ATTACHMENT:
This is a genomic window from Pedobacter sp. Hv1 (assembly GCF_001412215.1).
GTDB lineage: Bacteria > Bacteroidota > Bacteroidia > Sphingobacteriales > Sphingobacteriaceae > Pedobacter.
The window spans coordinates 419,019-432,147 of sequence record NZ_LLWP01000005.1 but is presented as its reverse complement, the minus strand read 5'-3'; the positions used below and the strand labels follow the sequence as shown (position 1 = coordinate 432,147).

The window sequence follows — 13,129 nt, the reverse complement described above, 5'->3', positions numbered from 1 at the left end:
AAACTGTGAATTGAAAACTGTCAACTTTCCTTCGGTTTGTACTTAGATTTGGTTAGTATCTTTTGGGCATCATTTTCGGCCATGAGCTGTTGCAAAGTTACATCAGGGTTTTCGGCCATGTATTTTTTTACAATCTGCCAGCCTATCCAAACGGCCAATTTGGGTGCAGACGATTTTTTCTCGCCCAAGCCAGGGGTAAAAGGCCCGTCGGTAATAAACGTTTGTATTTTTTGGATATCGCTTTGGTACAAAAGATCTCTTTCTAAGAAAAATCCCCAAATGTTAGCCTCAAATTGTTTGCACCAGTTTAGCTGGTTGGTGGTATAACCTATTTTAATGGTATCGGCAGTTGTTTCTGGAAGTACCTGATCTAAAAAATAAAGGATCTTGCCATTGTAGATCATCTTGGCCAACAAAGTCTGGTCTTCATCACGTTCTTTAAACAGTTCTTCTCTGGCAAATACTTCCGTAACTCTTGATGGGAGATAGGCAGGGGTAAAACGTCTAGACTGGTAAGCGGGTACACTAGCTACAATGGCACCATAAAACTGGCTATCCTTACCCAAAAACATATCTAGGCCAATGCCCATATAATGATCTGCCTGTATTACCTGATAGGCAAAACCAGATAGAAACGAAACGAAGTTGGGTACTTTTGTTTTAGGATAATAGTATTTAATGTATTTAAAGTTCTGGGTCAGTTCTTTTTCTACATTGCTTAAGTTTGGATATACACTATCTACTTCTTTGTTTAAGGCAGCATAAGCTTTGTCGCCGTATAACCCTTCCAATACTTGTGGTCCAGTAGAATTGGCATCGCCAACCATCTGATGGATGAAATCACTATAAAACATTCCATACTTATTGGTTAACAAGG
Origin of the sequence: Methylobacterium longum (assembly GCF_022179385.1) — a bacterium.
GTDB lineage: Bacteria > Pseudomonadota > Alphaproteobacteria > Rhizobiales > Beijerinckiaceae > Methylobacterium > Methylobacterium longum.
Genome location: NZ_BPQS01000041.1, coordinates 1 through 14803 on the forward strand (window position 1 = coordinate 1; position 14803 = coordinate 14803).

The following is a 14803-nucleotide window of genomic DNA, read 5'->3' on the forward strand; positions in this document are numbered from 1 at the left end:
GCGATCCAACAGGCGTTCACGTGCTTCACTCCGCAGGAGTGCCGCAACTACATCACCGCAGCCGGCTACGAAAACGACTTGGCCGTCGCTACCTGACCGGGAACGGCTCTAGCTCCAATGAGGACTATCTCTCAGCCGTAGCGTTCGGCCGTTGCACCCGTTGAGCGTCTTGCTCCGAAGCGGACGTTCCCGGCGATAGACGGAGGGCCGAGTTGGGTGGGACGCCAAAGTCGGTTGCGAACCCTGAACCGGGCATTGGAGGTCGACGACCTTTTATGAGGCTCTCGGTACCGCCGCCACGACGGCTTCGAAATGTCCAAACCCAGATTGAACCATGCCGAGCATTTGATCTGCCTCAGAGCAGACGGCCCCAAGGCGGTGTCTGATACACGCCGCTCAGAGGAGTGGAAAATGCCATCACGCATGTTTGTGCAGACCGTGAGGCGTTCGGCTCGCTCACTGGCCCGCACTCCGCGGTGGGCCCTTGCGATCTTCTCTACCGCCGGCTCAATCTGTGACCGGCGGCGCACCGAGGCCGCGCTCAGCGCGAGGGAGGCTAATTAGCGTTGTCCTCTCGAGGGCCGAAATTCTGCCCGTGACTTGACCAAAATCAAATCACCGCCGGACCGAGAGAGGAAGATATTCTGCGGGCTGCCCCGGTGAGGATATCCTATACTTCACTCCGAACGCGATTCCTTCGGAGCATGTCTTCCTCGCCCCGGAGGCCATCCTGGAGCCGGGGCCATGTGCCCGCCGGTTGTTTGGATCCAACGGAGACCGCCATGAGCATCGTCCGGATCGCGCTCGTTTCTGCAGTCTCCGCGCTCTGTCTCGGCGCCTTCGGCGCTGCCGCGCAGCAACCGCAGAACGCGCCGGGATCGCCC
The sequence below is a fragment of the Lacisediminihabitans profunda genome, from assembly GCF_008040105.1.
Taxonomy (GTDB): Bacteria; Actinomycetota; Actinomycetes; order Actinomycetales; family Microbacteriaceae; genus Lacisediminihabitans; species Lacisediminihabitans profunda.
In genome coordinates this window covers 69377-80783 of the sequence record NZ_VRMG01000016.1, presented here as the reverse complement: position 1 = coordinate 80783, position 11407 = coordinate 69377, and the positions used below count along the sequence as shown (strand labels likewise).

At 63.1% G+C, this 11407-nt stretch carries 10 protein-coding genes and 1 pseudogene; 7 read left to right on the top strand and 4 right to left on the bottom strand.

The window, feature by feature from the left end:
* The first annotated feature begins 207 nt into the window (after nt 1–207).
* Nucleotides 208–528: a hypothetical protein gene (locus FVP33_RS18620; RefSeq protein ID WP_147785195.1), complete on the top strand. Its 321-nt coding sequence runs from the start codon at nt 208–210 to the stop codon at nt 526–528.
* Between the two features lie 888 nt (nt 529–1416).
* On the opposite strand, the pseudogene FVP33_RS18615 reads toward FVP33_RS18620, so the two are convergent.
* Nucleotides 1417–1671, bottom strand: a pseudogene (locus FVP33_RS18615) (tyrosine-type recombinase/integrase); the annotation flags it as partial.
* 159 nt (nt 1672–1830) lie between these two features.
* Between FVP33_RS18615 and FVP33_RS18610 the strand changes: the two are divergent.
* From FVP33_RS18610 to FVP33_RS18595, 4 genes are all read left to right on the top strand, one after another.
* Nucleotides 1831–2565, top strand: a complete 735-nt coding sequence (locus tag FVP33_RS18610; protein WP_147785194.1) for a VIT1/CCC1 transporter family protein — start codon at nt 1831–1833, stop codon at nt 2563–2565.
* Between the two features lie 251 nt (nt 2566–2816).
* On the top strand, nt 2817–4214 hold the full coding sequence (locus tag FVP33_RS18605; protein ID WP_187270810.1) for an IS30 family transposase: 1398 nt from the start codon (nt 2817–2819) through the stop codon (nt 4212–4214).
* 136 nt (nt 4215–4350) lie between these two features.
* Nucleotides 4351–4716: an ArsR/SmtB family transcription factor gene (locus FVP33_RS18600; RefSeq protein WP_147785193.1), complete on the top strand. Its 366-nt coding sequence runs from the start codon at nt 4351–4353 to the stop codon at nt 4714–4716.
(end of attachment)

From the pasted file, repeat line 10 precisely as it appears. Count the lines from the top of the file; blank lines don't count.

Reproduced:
GCGATCCAACAGGCGTTCACGTGCTTCACTCCGCAGGAGTGCCGCAACTACATCACCGCAGCCGGCTACGAAAACGACTTGGCCGTCGCTACCTGACCGGGAACGGCTCTAGCTCCAATGAGGACTATCTCTCAGCCGTAGCGTTCGGCCGTTGCACCCGTTGAGCGTCTTGCTCCGAAGCGGACGTTCCCGGCGATAGACGGAGGGCCGAGTTGGGTGGGACGCCAAAGTCGGTTGCGAACCCTGAACCGGGCATTGGAGGTCGACGACCTTTTATGAGGCTCTCGGTACCGCCGCCACGACGGCTTCGAAATGTCCAAACCCAGATTGAACCATGCCGAGCATTTGATCTGCCTCAGAGCAGACGGCCCCAAGGCGGTGTCTGATACACGCCGCTCAGAGGAGTGGAAAATGCCATCACGCATGTTTGTGCAGACCGTGAGGCGTTCGGCTCGCTCACTGGCCCGCACTCCGCGGTGGGCCCTTGCGATCTTCTCTACCGCCGGCTCAATCTGTGACCGGCGGCGCACCGAGGCCGCGCTCAGCGCGAGGGAGGCTAATTAGCGTTGTCCTCTCGAGGGCCGAAATTCTGCCCGTGACTTGACCAAAATCAAATCACCGCCGGACCGAGAGAGGAAGATATTCTGCGGGCTGCCCCGGTGAGGATATCCTATACTTCACTCCGAACGCGATTCCTTCGGAGCATGTCTTCCTCGCCCCGGAGGCCATCCTGGAGCCGGGGCCATGTGCCCGCCGGTTGTTTGGATCCAACGGAGACCGCCATGAGCATCGTCCGGATCGCGCTCGTTTCTGCAGTCTCCGCGCTCTGTCTCGGCGCCTTCGGCGCTGCCGCGCAGCAACCGCAGAACGCGCCGGGATCGCCC